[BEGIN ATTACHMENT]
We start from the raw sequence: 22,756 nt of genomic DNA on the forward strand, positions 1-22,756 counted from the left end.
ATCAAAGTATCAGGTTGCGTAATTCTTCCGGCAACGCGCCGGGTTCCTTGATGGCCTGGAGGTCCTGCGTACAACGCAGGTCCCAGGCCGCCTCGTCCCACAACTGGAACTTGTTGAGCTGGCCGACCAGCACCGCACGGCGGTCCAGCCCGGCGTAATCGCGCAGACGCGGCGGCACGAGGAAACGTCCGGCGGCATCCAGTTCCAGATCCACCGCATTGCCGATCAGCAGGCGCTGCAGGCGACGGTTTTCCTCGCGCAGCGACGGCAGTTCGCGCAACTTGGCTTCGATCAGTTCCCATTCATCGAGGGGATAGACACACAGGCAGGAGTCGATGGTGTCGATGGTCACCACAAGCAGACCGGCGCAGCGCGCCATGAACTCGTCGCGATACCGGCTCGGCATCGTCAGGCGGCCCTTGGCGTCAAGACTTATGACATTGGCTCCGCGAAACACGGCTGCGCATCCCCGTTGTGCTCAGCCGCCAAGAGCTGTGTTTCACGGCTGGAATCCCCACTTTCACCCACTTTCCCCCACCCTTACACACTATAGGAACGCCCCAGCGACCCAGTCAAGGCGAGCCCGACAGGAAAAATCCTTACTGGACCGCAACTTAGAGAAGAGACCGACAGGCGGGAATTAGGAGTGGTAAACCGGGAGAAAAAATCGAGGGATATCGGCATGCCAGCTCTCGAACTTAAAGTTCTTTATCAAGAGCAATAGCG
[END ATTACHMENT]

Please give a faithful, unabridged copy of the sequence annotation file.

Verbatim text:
We start from the raw sequence: 22,756 nt of genomic DNA on the forward strand, positions 1-22,756 counted from the left end.
ATCAAAGTATCAGGTTGCGTAATTCTTCCGGCAACGCGCCGGGTTCCTTGATGGCCTGGAGGTCCTGCGTACAACGCAGGTCCCAGGCCGCCTCGTCCCACAACTGGAACTTGTTGAGCTGGCCGACCAGCACCGCACGGCGGTCCAGCCCGGCGTAATCGCGCAGACGCGGCGGCACGAGGAAACGTCCGGCGGCATCCAGTTCCAGATCCACCGCATTGCCGATCAGCAGGCGCTGCAGGCGACGGTTTTCCTCGCGCAGCGACGGCAGTTCGCGCAACTTGGCTTCGATCAGTTCCCATTCATCGAGGGGATAGACACACAGGCAGGAGTCGATGGTGTCGATGGTCACCACAAGCAGACCGGCGCAGCGCGCCATGAACTCGTCGCGATACCGGCTCGGCATCGTCAGGCGGCCCTTGGCGTCAAGACTTATGACATTGGCTCCGCGAAACACGGCTGCGCATCCCCGTTGTGCTCAGCCGCCAAGAGCTGTGTTTCACGGCTGGAATCCCCACTTTCACCCACTTTCCCCCACCCTTACACACTATAGGAACGCCCCAGCGACCCAGTCAAGGCGAGCCCGACAGGAAAAATCCTTACTGGACCGCAACTTAGAGAAGAGACCGACAGGCGGGAATTAGGAGTGGTAAACCGGGAGAAAAAATCGAGGGATATCGGCATGCCAGCTCTCGAACTTAAAGTTCTTTATCAAGAGCAATAGCG